It is hard to believe, but it appears the end of the year is upon us and somehow most of us ran out of time to accomplish all the things we wanted to or more likely should have completed this year. I hope each of you find successes when available and remember to take the “big picture” into account before deciding your efforts fell terribly short.
I think we should talk a little about family this time. As we scrape the surface of this element of our lives I want to talk a little about our “home” family and about our “fire” family. We all know the importance of our families, whether they are traditional, blended, functional or like many, dysfunctional. The connection to your family often provides the foundation or at least the materials to make a foundation that will connect you to the world throughout your lifetime. Without some basic skills learned through your family connection we would be left floundering around searching for where we “fit” in to society.
The family dynamic has certainly changed over the years and we each can form our own opinion on what has been good and what may not have been so good in these changes. The busy lives, hectic work schedules and desire to serve our communities we have undertaken in recent times have helped to change some basic family functions. As less time is spent with our family it is easy to lose sight of the importance our family interaction serves. With this in mind we all need to make the effort to carve out time to interact with your family and perhaps take the high road and work towards repairing any damage that has been done in the past without casting blame or expecting praise for doing so.
It can be hard to understand for those that have not experienced loss of family members, but take it as fact that time can slip away in the blink of an eye and all those opportunities to interact, fix, embrace and enjoy your family are gone. Once people pass on there is no way to physically repair any issues, visit with your loved ones, or any other similar salvation. Take the time now to support your family.
Now let’s move on to your fire family. This family has also changed quite a bit over the years, some for the good and some for the bad. Those of you that are new to the group often hear the old folks talking about the “brotherhood,” for politically correctness purposes that term is all of the fire service, and how those we work with become like family and in some cases even more close than family. This is all very true and it can be distracting for your “home” family sometimes when things going on with your “fire” family supersede or at least appear to outweigh your “home” family needs. It is very important to strike up a balance between these two.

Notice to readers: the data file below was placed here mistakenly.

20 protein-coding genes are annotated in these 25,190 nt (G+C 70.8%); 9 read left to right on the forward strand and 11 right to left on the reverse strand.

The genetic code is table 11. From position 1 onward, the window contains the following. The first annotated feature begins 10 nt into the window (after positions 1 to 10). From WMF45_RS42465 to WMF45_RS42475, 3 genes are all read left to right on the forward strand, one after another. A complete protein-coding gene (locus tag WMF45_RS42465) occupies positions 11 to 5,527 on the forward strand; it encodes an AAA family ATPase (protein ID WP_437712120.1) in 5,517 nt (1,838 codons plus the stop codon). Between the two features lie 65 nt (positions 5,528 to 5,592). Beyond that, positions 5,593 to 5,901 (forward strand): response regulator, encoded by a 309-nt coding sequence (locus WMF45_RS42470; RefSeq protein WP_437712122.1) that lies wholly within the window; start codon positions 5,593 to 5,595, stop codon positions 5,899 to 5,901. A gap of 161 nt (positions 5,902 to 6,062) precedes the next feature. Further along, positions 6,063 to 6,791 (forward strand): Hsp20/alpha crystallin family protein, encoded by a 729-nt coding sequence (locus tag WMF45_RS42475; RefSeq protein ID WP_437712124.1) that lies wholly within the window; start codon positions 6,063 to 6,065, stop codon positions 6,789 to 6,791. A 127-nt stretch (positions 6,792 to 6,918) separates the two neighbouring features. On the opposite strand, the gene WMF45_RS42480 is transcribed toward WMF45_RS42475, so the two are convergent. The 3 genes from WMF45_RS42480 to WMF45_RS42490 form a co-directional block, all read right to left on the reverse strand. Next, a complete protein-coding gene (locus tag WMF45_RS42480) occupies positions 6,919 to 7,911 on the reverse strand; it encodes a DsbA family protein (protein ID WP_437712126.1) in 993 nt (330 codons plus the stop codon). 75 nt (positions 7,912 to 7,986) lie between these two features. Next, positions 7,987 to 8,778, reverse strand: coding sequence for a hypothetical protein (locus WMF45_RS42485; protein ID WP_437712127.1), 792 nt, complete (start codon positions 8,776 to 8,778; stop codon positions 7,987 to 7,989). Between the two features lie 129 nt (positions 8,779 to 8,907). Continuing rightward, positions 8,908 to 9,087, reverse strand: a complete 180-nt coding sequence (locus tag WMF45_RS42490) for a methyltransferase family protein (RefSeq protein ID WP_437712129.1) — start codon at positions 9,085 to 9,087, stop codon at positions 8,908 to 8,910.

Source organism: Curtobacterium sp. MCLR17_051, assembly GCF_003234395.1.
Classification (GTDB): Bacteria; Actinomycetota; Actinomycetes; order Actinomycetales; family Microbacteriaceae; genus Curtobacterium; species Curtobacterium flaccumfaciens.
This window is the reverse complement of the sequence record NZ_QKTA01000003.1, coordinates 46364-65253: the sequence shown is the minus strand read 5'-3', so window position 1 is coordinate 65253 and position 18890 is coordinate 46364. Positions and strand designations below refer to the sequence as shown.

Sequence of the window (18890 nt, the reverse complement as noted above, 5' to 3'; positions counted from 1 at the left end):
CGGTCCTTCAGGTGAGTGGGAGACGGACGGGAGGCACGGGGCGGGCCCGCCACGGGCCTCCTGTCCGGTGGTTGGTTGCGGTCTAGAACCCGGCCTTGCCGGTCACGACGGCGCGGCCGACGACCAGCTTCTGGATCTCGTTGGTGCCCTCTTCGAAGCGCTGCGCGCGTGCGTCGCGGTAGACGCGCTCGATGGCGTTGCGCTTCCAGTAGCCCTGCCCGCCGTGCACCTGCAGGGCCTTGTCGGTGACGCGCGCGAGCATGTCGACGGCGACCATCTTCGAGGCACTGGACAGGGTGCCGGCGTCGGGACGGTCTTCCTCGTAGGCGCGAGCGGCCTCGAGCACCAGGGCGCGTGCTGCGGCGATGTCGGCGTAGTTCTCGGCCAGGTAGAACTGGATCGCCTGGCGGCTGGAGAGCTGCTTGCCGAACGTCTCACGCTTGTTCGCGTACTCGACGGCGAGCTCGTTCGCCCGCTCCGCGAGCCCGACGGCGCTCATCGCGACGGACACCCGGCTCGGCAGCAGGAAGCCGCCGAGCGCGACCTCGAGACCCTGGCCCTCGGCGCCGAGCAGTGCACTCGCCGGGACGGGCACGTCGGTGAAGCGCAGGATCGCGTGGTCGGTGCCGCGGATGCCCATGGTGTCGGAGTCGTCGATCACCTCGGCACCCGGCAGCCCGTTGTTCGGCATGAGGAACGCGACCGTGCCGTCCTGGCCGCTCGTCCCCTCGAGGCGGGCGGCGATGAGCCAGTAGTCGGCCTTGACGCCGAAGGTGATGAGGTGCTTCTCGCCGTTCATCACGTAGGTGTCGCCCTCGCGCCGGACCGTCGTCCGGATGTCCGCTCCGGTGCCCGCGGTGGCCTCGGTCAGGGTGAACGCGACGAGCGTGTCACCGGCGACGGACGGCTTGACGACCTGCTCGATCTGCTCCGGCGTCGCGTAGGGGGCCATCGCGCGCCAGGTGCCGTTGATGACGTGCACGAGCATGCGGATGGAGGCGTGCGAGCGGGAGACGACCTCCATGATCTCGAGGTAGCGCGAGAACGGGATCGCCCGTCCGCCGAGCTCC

That brotherhood is an important bond that somewhat unwittingly helps us each go home after every call. We become so tight knit that we look out for each other on the job and away from the fire station. We get to the point that we cannot stand to think that one of our partners could be injured or taken from us, so we go that extra step to make sure everyone is physically well.
In either version of your family a critical issue can often be overlooked. This time of year is traditionally a time that many of our family members suffer more severe anxiety, depression and an overwhelming feeling of helplessness. It is possibly more important that we are consistent during the holiday season to be more vigilant in taking care of our family members. As we have seen the rate of suicide among our fire and related first responder family members is on the rise and this time of the year generally sees a spike so perhaps you could take that extra minute to reach out to those around you. Including those without extended families in your family activities is a great way to keep them included and remove some of the feeling of isolation that can be associated with depression. We are our brother’s keeper in reality so don’t forget, no one is totally alone, but help must be both offered or asked for.
As you enjoy the close of the year remember to take care of your “home” and “fire” families and make sure everyone in both groups stays safe.
If I can be of any assistance to you or your department please let me know.